The recent book launch of Ajay Mankotia’s Seven For You, Three For Me had a no-nonsense vibe with a jocular edge. Joining Mankotia, Retd IRS, LLB, were veterans Durgesh Shankar, Retd IRS, M.Sc (Econ.), LLB, Mukesh Butani CA and Specialist in Corporate International Tax and Transfer Pricing, and this panel was chaired by his publisher Readomania’s Dipankar Banerjee. The four, in crisp, starchy business suits, spilled hard truths of the Income Tax Department and gripping narratives of their tax raids redolent of slick James Bond plots, all peppered with nostalgic banter. Such that even many from the fraternity in the audience couldn’t resist wisecracking inbetween.
Mankotia’s book is his first-hand account of serving 26 years in the Indian Revenue Service before opting for VRS in 2008 as Commissioner of Income Tax. After being subjected to repeated prejudices, cold-shoulders, nervous airs, one-arm distances, and even the fear of god in the eyes of the moneyed whenever they breathed the same air as him, to heck, even Jesus having to account why he dined with the tax collectors… Mankotia decided to demystify this caricature.
He made his case in the book and recounted those experiences. Like before one surgery when his doctor administered anesthesia and asked if the prick hurt, just to make Mankotia realise “this is how tax payers feel going to the tax department”. How a lady from his local music club cowered in fear on realising he’s a taxman, but “after her heart rate came back to normal, she asked a very strange question, ‘how can a tax man sing?’” Appears even Dr Shashi Tharoor was baffled, evident from his synopsis on the book jacket: ‘…a rare glimpse into the surprisingly colourful experience of the officers in the Tax Department, through an array of anecdotes that are in equal parts entertaining and farcical…’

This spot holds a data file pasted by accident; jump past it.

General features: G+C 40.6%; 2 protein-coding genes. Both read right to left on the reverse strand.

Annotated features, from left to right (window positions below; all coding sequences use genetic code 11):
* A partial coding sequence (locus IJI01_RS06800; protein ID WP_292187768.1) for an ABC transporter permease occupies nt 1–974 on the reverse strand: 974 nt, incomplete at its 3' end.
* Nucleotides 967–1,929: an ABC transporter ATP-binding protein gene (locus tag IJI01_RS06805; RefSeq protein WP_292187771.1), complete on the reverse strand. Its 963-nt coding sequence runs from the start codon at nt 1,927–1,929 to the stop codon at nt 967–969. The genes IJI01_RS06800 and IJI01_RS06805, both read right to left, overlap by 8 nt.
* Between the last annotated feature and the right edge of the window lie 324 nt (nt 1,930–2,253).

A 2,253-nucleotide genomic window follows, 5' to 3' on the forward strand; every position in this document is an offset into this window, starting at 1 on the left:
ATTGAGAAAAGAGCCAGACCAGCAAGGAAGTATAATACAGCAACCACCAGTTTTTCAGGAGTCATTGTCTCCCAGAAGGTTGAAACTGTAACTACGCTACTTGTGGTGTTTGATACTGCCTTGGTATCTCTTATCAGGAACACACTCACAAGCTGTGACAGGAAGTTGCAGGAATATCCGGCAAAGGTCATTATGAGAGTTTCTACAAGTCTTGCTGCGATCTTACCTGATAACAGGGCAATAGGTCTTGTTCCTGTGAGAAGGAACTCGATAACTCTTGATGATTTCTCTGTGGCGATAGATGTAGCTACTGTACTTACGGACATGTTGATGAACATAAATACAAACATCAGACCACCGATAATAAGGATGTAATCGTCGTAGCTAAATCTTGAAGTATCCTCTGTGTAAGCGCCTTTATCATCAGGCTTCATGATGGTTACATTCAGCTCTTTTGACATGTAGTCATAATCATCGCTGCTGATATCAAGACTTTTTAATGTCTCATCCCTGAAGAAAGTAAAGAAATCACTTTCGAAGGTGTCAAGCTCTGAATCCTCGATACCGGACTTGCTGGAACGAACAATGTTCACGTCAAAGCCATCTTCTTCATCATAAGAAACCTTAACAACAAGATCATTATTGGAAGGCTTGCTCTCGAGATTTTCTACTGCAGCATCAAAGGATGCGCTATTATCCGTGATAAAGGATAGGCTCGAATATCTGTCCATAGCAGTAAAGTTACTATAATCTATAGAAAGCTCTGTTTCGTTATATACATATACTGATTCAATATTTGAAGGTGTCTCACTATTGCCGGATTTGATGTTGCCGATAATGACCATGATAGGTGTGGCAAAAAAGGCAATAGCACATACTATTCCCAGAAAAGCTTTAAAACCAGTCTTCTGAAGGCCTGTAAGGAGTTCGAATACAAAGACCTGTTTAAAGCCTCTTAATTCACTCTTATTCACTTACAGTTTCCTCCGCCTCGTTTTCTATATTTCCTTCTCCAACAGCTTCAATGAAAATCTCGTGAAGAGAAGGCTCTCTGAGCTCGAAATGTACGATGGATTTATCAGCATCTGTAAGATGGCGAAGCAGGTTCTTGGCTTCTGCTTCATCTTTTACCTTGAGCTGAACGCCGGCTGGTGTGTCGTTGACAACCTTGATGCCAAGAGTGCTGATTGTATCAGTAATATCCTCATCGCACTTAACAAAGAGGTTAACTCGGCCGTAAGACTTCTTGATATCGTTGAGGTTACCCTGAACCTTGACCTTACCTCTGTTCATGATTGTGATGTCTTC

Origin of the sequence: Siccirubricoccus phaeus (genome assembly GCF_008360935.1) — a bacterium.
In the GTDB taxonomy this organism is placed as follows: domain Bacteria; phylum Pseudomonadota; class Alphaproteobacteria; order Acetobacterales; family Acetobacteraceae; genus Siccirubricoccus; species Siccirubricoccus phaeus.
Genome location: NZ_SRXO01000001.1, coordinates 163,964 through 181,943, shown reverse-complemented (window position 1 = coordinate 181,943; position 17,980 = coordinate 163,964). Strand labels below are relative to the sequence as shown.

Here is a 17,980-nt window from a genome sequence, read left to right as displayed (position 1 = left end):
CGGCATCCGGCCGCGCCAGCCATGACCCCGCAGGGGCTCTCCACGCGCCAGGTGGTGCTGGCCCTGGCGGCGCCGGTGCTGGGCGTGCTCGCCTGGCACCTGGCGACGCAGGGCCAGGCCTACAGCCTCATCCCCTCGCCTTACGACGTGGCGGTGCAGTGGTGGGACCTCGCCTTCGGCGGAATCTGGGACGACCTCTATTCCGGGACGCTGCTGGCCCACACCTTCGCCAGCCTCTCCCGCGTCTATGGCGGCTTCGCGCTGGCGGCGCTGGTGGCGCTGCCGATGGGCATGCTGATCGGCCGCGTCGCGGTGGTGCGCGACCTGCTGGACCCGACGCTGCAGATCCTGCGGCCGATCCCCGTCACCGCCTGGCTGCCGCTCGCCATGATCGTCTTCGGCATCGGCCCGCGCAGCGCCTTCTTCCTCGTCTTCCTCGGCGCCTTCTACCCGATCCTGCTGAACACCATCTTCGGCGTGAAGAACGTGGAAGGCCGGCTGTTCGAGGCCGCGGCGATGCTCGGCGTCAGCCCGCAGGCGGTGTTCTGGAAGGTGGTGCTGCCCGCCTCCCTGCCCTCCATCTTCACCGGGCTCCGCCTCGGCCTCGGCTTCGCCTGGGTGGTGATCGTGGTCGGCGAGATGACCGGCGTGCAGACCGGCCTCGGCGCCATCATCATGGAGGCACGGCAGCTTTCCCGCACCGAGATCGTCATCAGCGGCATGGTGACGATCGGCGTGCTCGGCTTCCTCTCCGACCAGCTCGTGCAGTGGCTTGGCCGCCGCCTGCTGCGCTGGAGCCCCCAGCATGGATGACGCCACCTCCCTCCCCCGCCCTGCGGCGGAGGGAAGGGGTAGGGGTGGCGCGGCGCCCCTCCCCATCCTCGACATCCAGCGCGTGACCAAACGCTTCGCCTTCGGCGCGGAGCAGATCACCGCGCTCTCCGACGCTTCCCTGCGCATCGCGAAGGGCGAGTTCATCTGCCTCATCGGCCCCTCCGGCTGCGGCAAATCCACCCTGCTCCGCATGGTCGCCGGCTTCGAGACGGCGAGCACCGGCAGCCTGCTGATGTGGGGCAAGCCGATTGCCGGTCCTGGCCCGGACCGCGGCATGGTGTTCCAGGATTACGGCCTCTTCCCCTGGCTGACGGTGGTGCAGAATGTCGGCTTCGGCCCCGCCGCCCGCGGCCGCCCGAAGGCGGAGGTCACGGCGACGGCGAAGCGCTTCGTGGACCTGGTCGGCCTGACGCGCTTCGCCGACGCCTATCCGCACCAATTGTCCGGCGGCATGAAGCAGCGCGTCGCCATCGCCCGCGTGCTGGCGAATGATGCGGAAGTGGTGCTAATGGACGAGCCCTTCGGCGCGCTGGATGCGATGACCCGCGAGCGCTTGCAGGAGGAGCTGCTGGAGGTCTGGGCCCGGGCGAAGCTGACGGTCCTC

Mankotia, a vocalist (who later gave a demo), recalled how hidden poets, painters, ghazal writers, etc., were discovered at the 150 years of the Income Tax Department celebrations. Then again the book’s title reflects his love for George Harrison, whose Taxman lyrics, was the inspiration. ‘There’s one for you, 19 for me/Cause I’m the taxman, yeah, I’m the taxman’
He also clarified that taxmen get no sadistic pleasure conducting a raid. “Always remember, he’s a service provider and you are the valued customer. And that he’s also a father, colleague, son… enjoys his drinks and going out with kids for ice cream, plays cricket. Don’t be in awe or fear of him,” Mankotia sort of implored.
Put a couple of tax officials together and the discussion is bound to veer towards IT raids. From ingenious ways Indians hide cash to IT officers using cohesive means to collect taxes. “Suddenly we saw Kishore Kumar running across the lawn behind his house and dumping cash in a well. Our officer had to fairly undress himself and jump in...” narrated Shankar. Or knocking on politicians’ doors resulted in life-threatening consequences. Like the May 1981 IT raids on businessmen in Srinagar that Shankar was part of where “boatmen were galvanised by the gentleman who subsequently became the chief minister to attack and beat the idiots [IT officers]”, and how despite goons hot on their tails, the injured lot escaped by boarding a flight to Delhi.
Heartening to hear were revelations that the Central Board of Direct Taxes (CBDT) pulled up guilty parties who tried to evade tax raids with bribes. “Happens all the time, especially in the first years of your tenure, but your reputation is not a secret, everyone in the fraternity knows who does it and doesn’t,” Mankotia said. “Then again, few businessmen feel disappointed because they haven’t been raided. An IT raid is a cache of having arrived…”
Few googlies from the audience resulted in many giggles. “If you’re having a cup of tea with someone, can you tell if they’ve not been paying tax for many years?” Or better, “Where do IRS guys stand in arranged marriage setups compared to IFS and IAS men?” Topics such as the looming tax terrorism, were not brushed aside. “Tax terrorism dates back to Chanakya’s time,” Shankar chuckled, while Butani explained, “It comes in many forms. Each officer interprets law in his own way. It existed and still exists, and the government is taking many steps.”
Atima, a published author and Ajay’s spouse and his partial co-author, considering she penned two chapters in the book on life as an IT officer’s wife, concluded the evening on a sombre-sweet note. About Ajay she says, “Most people fear the Income tax officer coming to their houses, I didn’t. At the cost of sounding cheesy, there was never any tax on love, affection and fun in our house.”